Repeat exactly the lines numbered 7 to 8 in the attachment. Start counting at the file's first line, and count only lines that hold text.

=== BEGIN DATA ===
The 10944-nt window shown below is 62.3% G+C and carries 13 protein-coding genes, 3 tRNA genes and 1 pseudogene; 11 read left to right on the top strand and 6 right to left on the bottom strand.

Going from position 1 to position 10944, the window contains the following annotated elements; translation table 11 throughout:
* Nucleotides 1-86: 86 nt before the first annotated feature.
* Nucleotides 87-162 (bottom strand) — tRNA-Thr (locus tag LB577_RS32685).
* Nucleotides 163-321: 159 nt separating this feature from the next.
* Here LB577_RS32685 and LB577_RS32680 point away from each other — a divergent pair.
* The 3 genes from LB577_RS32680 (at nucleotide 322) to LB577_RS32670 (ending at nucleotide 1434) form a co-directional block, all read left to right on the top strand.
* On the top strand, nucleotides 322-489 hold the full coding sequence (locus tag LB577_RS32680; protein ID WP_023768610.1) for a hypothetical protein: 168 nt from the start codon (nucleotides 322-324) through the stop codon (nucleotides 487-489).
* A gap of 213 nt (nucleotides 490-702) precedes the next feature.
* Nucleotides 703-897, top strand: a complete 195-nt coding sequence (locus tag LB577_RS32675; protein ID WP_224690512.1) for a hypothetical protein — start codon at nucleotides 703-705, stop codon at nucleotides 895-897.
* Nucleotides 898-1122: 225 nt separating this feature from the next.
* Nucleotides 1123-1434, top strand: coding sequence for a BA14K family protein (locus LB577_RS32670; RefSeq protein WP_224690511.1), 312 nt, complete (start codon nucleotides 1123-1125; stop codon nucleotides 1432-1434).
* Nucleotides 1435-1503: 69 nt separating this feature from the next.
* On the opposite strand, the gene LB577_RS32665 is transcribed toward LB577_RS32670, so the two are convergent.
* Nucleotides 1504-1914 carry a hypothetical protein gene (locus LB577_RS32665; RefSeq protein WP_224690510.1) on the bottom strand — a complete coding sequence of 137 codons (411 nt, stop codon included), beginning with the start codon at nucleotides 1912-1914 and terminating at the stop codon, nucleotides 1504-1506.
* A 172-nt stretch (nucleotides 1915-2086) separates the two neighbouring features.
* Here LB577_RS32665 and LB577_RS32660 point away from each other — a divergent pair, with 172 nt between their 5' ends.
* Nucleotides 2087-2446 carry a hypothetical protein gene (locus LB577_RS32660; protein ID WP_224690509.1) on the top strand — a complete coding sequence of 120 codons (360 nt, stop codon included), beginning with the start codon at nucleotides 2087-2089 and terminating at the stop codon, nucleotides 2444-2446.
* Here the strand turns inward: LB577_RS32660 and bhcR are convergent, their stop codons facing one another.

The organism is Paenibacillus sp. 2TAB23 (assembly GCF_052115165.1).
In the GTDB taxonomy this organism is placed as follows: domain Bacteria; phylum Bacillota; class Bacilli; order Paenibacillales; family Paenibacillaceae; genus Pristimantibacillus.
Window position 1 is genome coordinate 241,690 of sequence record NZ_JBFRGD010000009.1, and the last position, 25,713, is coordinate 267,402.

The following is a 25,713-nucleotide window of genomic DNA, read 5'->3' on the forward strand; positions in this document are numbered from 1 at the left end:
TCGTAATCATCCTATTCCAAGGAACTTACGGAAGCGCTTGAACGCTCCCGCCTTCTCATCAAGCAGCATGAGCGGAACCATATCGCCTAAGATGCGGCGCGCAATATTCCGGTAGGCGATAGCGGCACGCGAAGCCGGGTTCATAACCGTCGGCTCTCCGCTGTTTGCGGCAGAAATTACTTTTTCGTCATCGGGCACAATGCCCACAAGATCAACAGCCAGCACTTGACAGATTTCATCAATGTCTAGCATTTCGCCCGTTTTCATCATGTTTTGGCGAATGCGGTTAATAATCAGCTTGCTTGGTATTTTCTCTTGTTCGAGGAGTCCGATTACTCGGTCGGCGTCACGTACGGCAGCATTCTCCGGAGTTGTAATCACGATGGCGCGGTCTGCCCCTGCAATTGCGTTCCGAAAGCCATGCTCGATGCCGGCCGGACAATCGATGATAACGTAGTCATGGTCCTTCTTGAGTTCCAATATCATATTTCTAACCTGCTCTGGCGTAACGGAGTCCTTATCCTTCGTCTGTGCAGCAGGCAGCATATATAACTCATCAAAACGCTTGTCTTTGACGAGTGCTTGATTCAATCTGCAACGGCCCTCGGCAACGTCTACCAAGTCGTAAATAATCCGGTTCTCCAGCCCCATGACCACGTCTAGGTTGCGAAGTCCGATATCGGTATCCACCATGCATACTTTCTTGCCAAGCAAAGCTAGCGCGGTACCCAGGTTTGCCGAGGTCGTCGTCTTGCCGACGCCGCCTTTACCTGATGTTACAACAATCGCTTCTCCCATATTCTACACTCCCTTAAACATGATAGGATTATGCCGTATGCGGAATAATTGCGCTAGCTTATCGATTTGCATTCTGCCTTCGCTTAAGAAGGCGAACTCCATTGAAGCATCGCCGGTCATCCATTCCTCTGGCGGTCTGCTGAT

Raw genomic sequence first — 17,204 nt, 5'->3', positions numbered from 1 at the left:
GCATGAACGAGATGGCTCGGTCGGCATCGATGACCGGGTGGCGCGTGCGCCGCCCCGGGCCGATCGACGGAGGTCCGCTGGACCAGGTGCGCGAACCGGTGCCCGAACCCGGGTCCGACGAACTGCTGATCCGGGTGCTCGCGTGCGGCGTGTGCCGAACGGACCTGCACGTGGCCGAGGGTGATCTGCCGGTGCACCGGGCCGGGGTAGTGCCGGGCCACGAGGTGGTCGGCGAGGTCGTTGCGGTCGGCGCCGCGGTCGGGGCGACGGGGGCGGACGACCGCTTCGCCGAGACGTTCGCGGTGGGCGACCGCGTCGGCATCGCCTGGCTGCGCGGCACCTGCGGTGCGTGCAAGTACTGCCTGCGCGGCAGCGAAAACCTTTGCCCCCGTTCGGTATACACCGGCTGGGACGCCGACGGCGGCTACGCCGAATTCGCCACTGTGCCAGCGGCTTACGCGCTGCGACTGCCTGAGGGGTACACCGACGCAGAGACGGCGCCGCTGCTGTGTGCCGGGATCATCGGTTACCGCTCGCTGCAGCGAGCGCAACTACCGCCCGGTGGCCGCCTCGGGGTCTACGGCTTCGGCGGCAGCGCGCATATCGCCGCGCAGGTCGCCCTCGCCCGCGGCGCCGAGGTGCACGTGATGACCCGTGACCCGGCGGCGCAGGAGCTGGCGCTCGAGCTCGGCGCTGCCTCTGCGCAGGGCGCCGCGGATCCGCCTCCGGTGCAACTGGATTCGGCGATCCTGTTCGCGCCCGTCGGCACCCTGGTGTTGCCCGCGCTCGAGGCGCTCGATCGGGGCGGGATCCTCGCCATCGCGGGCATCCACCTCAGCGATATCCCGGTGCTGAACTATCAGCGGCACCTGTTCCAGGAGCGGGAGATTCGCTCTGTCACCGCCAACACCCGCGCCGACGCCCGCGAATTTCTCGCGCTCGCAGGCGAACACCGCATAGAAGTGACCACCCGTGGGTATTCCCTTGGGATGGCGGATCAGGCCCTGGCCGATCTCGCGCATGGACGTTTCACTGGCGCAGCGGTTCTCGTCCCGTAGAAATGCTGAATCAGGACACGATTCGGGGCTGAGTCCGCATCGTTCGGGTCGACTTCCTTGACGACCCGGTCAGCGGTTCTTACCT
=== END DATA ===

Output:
* The 3 genes from LB577_RS32680 (at nucleotide 322) to LB577_RS32670 (ending at nucleotide 1434) form a co-directional block, all read left to right on the top strand.
* On the top strand, nucleotides 322-489 hold the full coding sequence (locus tag LB577_RS32680; protein ID WP_023768610.1) for a hypothetical protein: 168 nt from the start codon (nucleotides 322-324) through the stop codon (nucleotides 487-489).